Legacy Design Strategies
Omaha, NE, Minot, ND and Iowa Fall, IA Estate Planning and Elder Law Firm
Estate Planning and Elder Law Blog
With proper planning, insurance money can pay expenses like estate taxes. It will help keep other assets intact.
For example, Hector passes away and leaves his rather large estate to his daughter, Isabella. Because of the size of the estate, there’s a hefty estate tax due. However, unfortunately, most of Hector’s assets are tied up in real estate and an IRA. Isabella may not be keen on a quick forced sale of the real estate to free up some cash for the taxes. If Isabella taps the inherited IRA to raise cash, she’ll have to pay income tax on the withdrawal and lose a valuable opportunity for extended tax deferral.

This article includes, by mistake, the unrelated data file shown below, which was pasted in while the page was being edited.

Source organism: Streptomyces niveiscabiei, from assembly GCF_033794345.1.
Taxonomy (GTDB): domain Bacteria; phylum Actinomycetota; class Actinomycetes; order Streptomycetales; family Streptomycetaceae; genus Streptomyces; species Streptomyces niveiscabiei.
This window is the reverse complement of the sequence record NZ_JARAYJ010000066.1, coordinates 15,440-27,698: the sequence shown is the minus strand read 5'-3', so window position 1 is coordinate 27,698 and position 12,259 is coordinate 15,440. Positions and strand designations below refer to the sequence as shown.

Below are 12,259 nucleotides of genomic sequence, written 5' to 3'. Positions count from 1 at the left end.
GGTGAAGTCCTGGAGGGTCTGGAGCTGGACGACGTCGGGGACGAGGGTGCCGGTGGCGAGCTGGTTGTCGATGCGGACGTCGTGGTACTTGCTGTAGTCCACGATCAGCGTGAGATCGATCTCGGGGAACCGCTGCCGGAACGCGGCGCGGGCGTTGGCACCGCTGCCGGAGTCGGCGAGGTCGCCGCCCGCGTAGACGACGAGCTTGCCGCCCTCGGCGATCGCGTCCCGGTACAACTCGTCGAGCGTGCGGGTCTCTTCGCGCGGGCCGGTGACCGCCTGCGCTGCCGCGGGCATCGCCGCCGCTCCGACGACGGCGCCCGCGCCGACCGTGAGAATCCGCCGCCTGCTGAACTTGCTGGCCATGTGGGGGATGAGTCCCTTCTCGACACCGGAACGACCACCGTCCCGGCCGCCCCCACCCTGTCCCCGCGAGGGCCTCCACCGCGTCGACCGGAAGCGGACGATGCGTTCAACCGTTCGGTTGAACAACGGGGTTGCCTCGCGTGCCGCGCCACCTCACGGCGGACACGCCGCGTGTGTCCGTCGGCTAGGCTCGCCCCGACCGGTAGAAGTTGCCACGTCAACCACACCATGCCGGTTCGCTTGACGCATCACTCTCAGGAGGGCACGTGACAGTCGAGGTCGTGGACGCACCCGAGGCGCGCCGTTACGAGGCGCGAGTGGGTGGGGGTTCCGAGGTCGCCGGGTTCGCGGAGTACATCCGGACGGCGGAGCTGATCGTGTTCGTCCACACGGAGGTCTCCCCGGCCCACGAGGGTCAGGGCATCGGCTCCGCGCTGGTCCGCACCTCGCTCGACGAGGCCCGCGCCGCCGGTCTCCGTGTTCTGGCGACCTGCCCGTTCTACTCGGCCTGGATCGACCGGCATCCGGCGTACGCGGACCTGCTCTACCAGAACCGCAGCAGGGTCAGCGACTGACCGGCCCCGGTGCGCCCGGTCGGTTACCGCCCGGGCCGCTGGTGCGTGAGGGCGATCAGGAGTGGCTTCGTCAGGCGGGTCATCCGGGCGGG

FedWeek’s recent article entitled “Using Life Insurance to Protect Your Estate” that in this scenario, Hector could plan ahead. Anticipating such a result, he could buy insurance on his own life. The proceeds of that policy could be used to pay the estate tax bill. Isabella can then keep the real estate, while taking only the Required Minimum Distributions (RMD) that are warranted by law from the inherited IRA. If the insurance policy is owned by Isabella or by a trust, the proceeds most likely won’t be included in Hector’s estate, and the money won’t increase the estate tax liability she has.
However, some common life insurance mistakes can sabotage your estate plan:
Reference: FedWeek (Feb. 6, 2020) “Using Life Insurance to Protect Your Estate”
Get Started Today
Book your Free Estate Planning Consultation Now
Stay Up-To Date
Subscribe to Our eNewsletter